Sure, we’ve all heard our share of career advice and applied it to succeed on the job and land a new one. But according to a piece on Forbes, some successful (and we do mean successful) media folks were pretty happy to ditch some career advice they were given. According to the piece, here’s a look at what they had to say:
James Patterson, bestselling author, was told to stay away from writing fiction! He recalled, “My first runner-up occurred while an undergraduate, and came from a creative writing professor: ‘You write well enough, but stay away from fiction.’ But my favorite advice was issued by a Hollywood studio head: ‘Alex Cross has to be a white man. Do a fast rewrite.’” [Tyler Perry will play Alex Cross in an upcoming film adaptation of 'I, Alex Cross.' Morgan Freeman has also played the character.]
As for Arianna Huffington, co-founder of The Huffington Post, it’s a good thing she didn’t ditch her passion for writing after being told to get a job.
“It came at one of the low points in my life — when I was 26 and my second book had just been rejected by 25 publishers. At this point I was told to forget about writing and get a ‘real’ job. But my desire to write turned out to be stronger than my fear of poverty. I walked into Barclay’s Bank in St. James Square in London and met with a banker named Ian Bell. With no collateral, other than a lot of Greek chutzpah, I asked him for loan. Even though I didn’t have any assets, he gave me one. I will never forget that manager, Ian Bell — to whom I still send a Christmas card every year — and I will never forget the way that loan changed my life. It meant I could keep things together for another 13 rejections — and then, finally, an acceptance. Of the many things my mother taught me, the one that’s proved most useful in my life is the understanding that failure is not the opposite of success, it’s a stepping stone to success.”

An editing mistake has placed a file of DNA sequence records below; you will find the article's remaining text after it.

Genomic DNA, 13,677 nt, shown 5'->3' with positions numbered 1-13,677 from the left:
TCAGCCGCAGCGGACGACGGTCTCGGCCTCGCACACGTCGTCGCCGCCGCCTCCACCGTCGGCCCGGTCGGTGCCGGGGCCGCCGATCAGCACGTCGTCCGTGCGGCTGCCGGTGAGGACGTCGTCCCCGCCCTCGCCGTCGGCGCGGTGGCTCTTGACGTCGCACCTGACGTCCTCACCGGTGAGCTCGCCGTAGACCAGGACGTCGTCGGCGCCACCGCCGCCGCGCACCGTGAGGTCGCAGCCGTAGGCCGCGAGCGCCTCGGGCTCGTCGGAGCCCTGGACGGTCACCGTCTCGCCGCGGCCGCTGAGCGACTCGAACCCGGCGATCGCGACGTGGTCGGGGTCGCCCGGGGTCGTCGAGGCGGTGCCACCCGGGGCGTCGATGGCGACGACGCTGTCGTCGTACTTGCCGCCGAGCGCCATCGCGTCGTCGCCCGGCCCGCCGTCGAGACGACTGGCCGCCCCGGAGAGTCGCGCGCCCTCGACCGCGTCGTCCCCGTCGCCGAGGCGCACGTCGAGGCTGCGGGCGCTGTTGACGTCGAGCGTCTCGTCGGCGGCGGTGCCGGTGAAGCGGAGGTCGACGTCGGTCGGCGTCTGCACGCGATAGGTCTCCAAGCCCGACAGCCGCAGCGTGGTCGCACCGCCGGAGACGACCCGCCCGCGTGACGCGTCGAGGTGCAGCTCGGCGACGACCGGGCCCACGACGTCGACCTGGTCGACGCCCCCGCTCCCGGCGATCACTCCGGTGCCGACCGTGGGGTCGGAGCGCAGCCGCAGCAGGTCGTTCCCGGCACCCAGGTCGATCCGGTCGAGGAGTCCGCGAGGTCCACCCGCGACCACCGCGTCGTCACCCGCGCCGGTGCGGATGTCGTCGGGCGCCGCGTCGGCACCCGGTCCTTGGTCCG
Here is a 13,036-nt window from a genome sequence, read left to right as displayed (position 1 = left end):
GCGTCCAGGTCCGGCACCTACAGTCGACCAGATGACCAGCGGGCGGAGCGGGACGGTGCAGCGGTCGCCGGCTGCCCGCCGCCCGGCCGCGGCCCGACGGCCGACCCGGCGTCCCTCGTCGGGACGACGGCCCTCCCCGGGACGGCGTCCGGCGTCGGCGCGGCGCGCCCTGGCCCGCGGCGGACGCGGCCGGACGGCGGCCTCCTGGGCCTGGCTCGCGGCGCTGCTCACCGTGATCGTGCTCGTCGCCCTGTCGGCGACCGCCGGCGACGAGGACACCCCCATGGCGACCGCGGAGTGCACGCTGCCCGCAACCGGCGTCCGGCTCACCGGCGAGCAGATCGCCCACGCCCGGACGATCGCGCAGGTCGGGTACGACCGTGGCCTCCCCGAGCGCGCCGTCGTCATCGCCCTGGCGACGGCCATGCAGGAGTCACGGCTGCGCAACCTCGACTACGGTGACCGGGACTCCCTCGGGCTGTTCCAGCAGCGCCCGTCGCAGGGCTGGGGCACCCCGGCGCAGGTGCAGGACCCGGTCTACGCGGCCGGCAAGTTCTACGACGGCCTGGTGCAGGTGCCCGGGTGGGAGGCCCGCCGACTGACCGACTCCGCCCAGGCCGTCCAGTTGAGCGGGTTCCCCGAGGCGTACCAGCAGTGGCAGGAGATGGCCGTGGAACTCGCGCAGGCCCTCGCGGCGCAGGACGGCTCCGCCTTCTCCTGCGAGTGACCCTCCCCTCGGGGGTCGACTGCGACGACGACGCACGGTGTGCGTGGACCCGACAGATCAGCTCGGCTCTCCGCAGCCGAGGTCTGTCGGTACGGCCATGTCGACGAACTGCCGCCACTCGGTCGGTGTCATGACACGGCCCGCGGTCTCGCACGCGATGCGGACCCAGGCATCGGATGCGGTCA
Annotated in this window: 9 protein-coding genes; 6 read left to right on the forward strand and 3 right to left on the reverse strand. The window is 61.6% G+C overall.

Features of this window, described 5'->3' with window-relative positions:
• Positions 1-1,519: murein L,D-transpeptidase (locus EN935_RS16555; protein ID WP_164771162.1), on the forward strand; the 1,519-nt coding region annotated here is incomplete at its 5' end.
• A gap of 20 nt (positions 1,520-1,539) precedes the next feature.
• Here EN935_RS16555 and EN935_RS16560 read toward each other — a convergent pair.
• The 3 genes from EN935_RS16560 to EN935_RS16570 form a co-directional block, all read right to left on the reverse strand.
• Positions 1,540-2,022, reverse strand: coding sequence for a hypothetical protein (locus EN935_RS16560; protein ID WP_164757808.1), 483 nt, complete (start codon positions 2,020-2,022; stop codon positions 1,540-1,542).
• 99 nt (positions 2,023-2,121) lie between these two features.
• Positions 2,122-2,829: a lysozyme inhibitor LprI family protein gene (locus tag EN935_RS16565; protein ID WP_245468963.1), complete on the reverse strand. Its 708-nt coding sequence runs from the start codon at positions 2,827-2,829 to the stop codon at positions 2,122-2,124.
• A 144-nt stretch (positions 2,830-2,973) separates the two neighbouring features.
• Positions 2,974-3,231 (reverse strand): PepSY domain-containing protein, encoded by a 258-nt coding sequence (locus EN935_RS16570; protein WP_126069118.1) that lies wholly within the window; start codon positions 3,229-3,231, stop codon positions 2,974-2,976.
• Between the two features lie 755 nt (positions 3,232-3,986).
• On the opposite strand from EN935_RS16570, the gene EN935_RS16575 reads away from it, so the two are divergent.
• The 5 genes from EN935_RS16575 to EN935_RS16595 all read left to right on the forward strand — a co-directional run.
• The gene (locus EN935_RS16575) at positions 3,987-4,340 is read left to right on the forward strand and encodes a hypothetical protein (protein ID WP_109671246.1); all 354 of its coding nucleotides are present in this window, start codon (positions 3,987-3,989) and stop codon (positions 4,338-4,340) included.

How about Joni Evans, CEO of wowOwow and former literary agent and publisher? Evans recalled: “I really never have had bad career advice except from my mom in 1965 and that doesn’t count. When I was just getting out of college, she told me to NEVER take a job that required typing or I’d be cast as a secretary all my life. So I went around looking for an editorial job (even then) and no one would hire me. Secretly, I went to some summer typing school and excelled…80 words a minute (probably higher today). In about two seconds I landed a job in the fiction department of McCall’s Magazine and I’ve been typing my way up the ladder ever since.”
Ali Velshi, chief business correspondent at CNN, was told to not count on Plan A. “Worst career advice I ever got was to have a good Plan B; a strong backup plan in case things didn’t work out as planned. I’ve since learned that you stand the best chance of success by having NO Plan B, but by engaging in a relentless pursuit of Plan A.”
Glenn Beck, host of The Glenn Beck Program and founder of GBTV, indicated not playing the game has served him well.
“The worst advice I ever got was ‘sometimes you have to compromise a little and “play the game.” Any success I’ve had in my life has occurred when I intentionally ignore that advice. In fact the best advice I ever got was the direct opposite — when I was a top 40 DJ, my father told me to start talking about things that interested me and that I believed in.”
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